We would suggest that during a six day spell of ‘intensive monitoring’, you consider checking ‘2 hours after meals’ blood glucose levels perhaps once or twice a day.


Blood glucose at 3 o’clock in the morning

This is obviously quite an unappealing prospect and is not something we would recommend on a regular basis.  However, in the context of a short spell of intensive monitoring, it can be very valuable to see what happens to blood glucose levels between the last check at night (i.e. before bed time) and the middle of the night (around 3 a.m.).  In particular, it is hugely important to exclude low blood glucose levels overnight, which can often go unrecognised but potentially have a huge impact on overall glucose control.

We would not suggest doing this any more than once or twice during a six day spell of ‘intensive monitoring’.


Carbohydrate free meals (‘Carb free’)

Carbohydrate free meals are suggested as a component of intensive monitoring to help assess how effectively you background insulin (Lantus or Levemir) is working.  Carbohydrate free meals do not require a quick acting insulin injection (Novorapid, Humalog or Apidra) and therefore any change in blood glucose following a ‘carb free meal’ is likely to reflect how effectively the long acting, background insulin is working.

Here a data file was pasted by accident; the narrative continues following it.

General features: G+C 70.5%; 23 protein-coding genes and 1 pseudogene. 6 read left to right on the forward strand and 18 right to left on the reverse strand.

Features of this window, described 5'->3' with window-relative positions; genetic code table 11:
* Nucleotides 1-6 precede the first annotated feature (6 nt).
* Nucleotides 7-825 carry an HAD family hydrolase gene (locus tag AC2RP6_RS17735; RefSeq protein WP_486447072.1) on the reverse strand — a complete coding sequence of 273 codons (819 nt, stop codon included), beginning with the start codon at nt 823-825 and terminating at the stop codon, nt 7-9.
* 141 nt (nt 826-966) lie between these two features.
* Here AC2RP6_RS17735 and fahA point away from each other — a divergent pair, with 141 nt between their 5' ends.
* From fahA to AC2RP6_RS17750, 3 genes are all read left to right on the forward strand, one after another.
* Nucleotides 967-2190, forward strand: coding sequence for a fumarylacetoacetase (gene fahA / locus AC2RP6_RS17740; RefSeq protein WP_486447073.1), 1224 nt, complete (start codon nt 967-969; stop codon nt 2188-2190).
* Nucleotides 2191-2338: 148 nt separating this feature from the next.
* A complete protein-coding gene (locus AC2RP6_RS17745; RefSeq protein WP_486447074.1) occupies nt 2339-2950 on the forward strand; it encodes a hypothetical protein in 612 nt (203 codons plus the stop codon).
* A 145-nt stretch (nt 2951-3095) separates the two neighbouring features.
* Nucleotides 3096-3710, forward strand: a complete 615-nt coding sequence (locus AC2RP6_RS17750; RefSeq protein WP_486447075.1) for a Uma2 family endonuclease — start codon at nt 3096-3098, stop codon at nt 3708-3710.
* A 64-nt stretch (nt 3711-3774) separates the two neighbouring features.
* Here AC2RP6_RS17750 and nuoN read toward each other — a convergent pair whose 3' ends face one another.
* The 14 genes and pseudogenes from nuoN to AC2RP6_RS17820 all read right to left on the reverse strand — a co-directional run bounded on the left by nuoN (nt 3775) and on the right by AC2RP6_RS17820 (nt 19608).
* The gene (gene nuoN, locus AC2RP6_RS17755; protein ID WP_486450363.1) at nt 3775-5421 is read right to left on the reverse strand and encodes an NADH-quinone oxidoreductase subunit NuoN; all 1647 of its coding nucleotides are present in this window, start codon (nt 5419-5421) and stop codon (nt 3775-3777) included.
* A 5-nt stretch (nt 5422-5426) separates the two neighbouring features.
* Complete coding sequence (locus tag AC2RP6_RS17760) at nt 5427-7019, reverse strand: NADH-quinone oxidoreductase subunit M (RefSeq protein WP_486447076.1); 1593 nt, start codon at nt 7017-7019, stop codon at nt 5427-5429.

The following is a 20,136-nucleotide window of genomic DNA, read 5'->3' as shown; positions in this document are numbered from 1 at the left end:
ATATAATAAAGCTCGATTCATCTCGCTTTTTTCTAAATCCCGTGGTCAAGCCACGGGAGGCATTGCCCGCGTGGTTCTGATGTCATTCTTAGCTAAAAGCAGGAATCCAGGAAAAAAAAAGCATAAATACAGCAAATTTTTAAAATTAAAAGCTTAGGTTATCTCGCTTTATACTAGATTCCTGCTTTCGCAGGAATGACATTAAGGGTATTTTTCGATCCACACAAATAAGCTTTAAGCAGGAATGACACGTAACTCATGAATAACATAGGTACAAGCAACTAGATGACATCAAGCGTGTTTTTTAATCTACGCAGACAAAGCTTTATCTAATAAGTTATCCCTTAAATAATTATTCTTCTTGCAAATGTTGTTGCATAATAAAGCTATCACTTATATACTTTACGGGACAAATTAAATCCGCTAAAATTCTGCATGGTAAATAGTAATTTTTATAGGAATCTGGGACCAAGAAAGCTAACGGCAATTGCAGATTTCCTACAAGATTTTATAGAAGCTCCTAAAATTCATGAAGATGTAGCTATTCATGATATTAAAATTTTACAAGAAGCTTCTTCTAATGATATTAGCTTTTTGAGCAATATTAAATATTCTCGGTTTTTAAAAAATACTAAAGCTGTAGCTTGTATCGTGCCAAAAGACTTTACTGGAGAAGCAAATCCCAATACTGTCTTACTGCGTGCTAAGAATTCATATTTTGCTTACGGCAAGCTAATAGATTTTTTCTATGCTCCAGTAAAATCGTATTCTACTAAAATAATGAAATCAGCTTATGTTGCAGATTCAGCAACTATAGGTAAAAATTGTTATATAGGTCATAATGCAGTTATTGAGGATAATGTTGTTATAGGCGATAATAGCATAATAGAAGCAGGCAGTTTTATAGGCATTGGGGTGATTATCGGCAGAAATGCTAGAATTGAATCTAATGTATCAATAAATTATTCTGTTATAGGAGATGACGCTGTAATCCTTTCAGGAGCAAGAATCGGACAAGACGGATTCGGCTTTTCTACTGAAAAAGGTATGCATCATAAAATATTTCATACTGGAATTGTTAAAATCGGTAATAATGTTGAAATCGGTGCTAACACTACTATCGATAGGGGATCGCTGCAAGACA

For example, if the blood glucose level was 6.0 before a carb free breakfast but was 11.3 by lunch time, this would suggest that the background insulin coverage was not adequate to control glucose between breakfast and lunch.  The same is true of a carb free lunch (assessing background insulin from lunch to tea time) and carb free evening meal (assessing background insulin cover from tea time to bed time). 

Carbohydrate containing meals include anything with sugar or food types such as potatoes, pasta, rice and bread. The following sheet gives example of carb free meals:

Carb free meal sheet

We would suggest that during a six day spell of ‘intensive monitoring’, you consider checking ‘a carb free meal on 2 or 3 occasions - ideally at different meal times and on different days.

Some other factors which can affect glucose levels

  • Injection sites:  If you inject too often into the same place this can hugely affect how much insulin is absorbed - aim to rotate the location of injections as much as possible.  Injections in the abdomen (tummy) are absorbed quicker than those in the legs / buttocks - consider using the abdomen for quick acting injections (eg. Novorapid, Apidra, Humalog etc.) and the legs/buttocks for long acting injections (eg. Lantus, Levemir etc.).  Are you using the correct needle size? - ask your diabetes nurse / doctor at your next appointment.